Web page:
Friday, June 18, 2010

Those Familiar Baby Blues

There are few things in life more comforting than a big pair baby eyes staring up at you from inside of a stroller. And when those happy, sparkling eyes are paired with a toothless grin and a sometimes stuck out tongue, the combination is impossible to resist.

Today when I stepped on the Metro at Chatelet to go to Centre Pompidou, I noticed a younger woman struggling to get situated with her normal sized red stroller. The baby inside was fussing a little, but nothing alarming. So she bounced the stroller a little bit to get him to calm down, and she tried to hang a jacket over the edge of the stroller to maybe block whatever was in his visual perameters-- just typical Mom things to do to make your baby calm down. I hadn't seen her little boy yet as the stroller was facing away from me, but I could tell by his soft whimpers and almost playfully toned cries, he wasn't a pain in the butt baby I've seen a lot of lately.

But soon a few more passengers stepped on, politely moving past the woman and her baby, never looking into the stroller to note the precious cargo eyeing every one who passed by. A few bumped the stroller and quickly said, "Pardon" or "Je m'excuse" but after that, their days continued. The paper still had to be read, a metro-appropriate novel was flipped open, and iPhones were pulled out for entertainment. Since this was the first stop on the Line 11 Metro at Chatelet, I assumed a lot of the passengers had a long way to go.

When the doors shut, the Mom had the opportunity to resituate herself once everyone else had either taken a seat, or who, like me, grabbed onto a pole and just eased into the ride. As she moved the stroller around, I subtly changed my position on the train so I could peer inside to get a look at what was making such cute sounds.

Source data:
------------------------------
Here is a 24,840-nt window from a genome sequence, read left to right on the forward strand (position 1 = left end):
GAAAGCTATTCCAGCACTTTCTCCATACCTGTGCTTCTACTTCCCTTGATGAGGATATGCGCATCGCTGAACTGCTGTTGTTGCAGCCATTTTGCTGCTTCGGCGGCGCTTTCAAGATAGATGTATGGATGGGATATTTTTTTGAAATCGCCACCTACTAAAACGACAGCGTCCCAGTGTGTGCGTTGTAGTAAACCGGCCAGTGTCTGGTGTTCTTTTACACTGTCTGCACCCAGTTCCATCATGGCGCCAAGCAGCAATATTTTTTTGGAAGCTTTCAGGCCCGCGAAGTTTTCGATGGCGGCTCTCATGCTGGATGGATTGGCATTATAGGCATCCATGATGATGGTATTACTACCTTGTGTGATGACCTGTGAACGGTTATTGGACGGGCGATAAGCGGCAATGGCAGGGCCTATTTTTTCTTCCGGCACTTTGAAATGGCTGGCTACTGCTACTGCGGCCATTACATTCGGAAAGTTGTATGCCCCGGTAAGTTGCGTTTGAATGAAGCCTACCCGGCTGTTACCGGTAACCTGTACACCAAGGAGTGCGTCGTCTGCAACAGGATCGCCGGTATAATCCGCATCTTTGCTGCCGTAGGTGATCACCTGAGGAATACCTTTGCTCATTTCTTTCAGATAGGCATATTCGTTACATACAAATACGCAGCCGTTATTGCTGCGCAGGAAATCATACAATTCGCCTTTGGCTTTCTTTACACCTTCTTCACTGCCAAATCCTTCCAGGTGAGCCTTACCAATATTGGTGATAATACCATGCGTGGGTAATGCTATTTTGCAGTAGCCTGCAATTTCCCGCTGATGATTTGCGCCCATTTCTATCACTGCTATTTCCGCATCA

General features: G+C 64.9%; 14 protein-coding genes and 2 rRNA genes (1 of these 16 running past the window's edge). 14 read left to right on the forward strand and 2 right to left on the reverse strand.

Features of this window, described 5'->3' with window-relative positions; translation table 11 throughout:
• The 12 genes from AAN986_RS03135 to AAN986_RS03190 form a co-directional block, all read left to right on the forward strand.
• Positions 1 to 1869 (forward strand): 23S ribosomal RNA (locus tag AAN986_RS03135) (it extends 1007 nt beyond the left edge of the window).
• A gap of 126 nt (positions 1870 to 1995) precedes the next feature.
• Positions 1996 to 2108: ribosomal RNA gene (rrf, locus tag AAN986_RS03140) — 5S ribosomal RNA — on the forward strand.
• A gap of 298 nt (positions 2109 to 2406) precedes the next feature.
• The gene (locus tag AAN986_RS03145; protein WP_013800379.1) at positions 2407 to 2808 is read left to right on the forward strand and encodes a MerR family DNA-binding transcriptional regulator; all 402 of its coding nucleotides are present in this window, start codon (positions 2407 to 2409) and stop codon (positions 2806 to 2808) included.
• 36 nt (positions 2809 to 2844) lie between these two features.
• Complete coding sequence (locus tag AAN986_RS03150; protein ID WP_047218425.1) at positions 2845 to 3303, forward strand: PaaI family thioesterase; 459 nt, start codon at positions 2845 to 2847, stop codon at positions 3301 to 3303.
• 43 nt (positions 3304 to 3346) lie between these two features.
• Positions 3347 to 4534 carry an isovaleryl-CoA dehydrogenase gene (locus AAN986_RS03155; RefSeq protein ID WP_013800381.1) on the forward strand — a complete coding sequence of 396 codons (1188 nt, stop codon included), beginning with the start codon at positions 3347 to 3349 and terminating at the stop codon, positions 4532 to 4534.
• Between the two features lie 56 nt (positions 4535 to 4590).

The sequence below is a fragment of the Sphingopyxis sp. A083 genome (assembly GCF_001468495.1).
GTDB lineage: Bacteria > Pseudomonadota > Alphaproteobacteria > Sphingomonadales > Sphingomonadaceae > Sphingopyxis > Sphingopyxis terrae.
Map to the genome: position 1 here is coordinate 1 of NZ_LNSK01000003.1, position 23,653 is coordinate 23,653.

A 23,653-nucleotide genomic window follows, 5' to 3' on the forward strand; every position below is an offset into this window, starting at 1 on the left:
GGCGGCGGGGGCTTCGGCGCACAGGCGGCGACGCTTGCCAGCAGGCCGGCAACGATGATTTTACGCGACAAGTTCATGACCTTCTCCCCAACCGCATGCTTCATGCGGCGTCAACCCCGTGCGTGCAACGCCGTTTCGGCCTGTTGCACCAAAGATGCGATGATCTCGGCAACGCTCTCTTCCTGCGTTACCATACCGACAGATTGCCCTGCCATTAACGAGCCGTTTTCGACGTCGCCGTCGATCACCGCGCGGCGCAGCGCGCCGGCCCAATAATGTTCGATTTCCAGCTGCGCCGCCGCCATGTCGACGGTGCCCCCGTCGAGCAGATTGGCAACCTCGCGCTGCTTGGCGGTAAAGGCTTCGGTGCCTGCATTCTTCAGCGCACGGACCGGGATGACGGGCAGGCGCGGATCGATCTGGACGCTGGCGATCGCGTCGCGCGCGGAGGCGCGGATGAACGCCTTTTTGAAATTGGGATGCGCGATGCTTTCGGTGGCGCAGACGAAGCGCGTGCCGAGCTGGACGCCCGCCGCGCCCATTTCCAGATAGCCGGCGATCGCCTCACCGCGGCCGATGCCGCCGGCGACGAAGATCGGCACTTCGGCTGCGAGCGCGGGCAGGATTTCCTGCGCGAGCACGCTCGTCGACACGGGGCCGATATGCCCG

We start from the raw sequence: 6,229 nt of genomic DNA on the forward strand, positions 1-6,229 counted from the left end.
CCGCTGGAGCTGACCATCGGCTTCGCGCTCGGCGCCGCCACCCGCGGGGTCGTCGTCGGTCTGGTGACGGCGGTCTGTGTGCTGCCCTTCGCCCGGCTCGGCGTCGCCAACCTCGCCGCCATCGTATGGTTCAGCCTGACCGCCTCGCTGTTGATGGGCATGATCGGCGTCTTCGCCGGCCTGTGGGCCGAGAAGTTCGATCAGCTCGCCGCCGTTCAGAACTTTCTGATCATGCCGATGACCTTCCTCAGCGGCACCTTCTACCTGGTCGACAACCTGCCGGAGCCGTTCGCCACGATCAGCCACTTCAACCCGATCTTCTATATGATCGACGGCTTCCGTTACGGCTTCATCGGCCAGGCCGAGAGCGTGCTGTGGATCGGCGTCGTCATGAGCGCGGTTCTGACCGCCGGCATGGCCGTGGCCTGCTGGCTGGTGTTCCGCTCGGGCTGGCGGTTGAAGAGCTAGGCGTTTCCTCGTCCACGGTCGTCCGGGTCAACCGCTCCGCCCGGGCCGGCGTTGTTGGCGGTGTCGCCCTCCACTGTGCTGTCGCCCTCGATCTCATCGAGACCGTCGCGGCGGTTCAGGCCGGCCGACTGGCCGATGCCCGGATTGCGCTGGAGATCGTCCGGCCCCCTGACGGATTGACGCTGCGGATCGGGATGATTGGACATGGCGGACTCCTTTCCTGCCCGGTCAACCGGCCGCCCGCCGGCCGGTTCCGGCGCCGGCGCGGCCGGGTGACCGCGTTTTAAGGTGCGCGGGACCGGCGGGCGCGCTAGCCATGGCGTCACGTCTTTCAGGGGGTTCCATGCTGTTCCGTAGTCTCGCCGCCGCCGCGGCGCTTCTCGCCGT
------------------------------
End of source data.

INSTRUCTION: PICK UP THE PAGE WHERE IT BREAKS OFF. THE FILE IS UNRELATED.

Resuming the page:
I peeked around the corner of the stroller cover and was greeted by these large blue baby eyes. But these weren't just any blue eyes. Most of the time, when someone says "baby blue" you think of a very light, but brightly toned, blue. Almost like sky blue but with more color variation because it's an eye. These were not baby blue. Well, they were baby blue, but not baby blue. Instead, they had this richer quality to them, with subtle hints of grey and darker blue. But the grey helped maintain their lightness quality, rather than being a darker blue like most adults have. They were simply gorgeous.

After already being thrown off by him having such mature looking eyes, I realized the metro had suddenly become much quieter when we locked glances. His mouth closed, and he just breathed softly. Of course I smiled a little, wondering how this baby could stare at me for so long with such amazement. I couldn't tell if he was a subtly flirting baby, or if he was intrigued by me, but I could tell he was deep in thought. So I stuck my tongue out and watched as he opened his mouth a little bit as if to mimick my motion. Not quite to that age though. So then I expected a little giggle, or something along the lines of flirting. Instead he just closed his mouth again and recommenced the stare.

Almost afraid his mother would think I was staring at her child for too long, I looked away every few seconds, all the while the little one maintained his stare. I couldn't help but think it was a sign, and a great one at that. You can't ever go wrong with a pair of baby blues, so it must be a great sign. And I know in my heart it's a great sign I can carry with me.

And like I said, there are few things more comforting than a pair of baby eyes, and while that's true-- there are few things more inspirational than a sign of fate on the metro. The metro stop I got off at approached far too soon, because all I wanted to do was figure out what he was trying to tell me. But I decided I had figured out enough, waved to him goodbye and wished his mother good health as I stepped off the train and into the Parisian wind. I knew it would be a great start to an even greater afternoon.

Good ol' baby blues.

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